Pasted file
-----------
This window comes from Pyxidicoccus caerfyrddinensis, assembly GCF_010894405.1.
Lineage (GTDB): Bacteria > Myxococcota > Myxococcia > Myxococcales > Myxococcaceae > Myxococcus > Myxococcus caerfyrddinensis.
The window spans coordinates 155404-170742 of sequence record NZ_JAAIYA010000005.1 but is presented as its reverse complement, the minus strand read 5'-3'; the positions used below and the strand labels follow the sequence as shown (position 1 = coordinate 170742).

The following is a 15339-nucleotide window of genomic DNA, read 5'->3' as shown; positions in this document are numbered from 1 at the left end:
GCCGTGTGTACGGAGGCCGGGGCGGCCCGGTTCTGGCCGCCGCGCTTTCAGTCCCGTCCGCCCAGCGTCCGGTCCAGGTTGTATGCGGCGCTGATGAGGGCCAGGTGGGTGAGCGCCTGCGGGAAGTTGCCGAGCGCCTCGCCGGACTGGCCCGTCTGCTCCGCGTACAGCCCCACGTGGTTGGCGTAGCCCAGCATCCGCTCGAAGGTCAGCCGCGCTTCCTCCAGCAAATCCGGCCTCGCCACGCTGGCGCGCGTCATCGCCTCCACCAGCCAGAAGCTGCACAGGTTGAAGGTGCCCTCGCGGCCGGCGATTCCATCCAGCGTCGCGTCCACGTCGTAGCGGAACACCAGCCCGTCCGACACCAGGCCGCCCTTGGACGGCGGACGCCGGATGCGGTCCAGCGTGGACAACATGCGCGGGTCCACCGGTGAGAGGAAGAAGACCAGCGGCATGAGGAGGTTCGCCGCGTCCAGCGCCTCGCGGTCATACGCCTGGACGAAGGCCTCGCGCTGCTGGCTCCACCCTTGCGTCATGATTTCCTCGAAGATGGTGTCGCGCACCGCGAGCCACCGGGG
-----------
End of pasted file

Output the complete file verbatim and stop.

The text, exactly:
This window comes from Pyxidicoccus caerfyrddinensis, assembly GCF_010894405.1.
Lineage (GTDB): Bacteria > Myxococcota > Myxococcia > Myxococcales > Myxococcaceae > Myxococcus > Myxococcus caerfyrddinensis.
The window spans coordinates 155404-170742 of sequence record NZ_JAAIYA010000005.1 but is presented as its reverse complement, the minus strand read 5'-3'; the positions used below and the strand labels follow the sequence as shown (position 1 = coordinate 170742).

The following is a 15339-nucleotide window of genomic DNA, read 5'->3' as shown; positions in this document are numbered from 1 at the left end:
GCCGTGTGTACGGAGGCCGGGGCGGCCCGGTTCTGGCCGCCGCGCTTTCAGTCCCGTCCGCCCAGCGTCCGGTCCAGGTTGTATGCGGCGCTGATGAGGGCCAGGTGGGTGAGCGCCTGCGGGAAGTTGCCGAGCGCCTCGCCGGACTGGCCCGTCTGCTCCGCGTACAGCCCCACGTGGTTGGCGTAGCCCAGCATCCGCTCGAAGGTCAGCCGCGCTTCCTCCAGCAAATCCGGCCTCGCCACGCTGGCGCGCGTCATCGCCTCCACCAGCCAGAAGCTGCACAGGTTGAAGGTGCCCTCGCGGCCGGCGATTCCATCCAGCGTCGCGTCCACGTCGTAGCGGAACACCAGCCCGTCCGACACCAGGCCGCCCTTGGACGGCGGACGCCGGATGCGGTCCAGCGTGGACAACATGCGCGGGTCCACCGGTGAGAGGAAGAAGACCAGCGGCATGAGGAGGTTCGCCGCGTCCAGCGCCTCGCGGTCATACGCCTGGACGAAGGCCTCGCGCTGCTGGCTCCACCCTTGCGTCATGATTTCCTCGAAGATGGTGTCGCGCACCGCGAGCCACCGGGG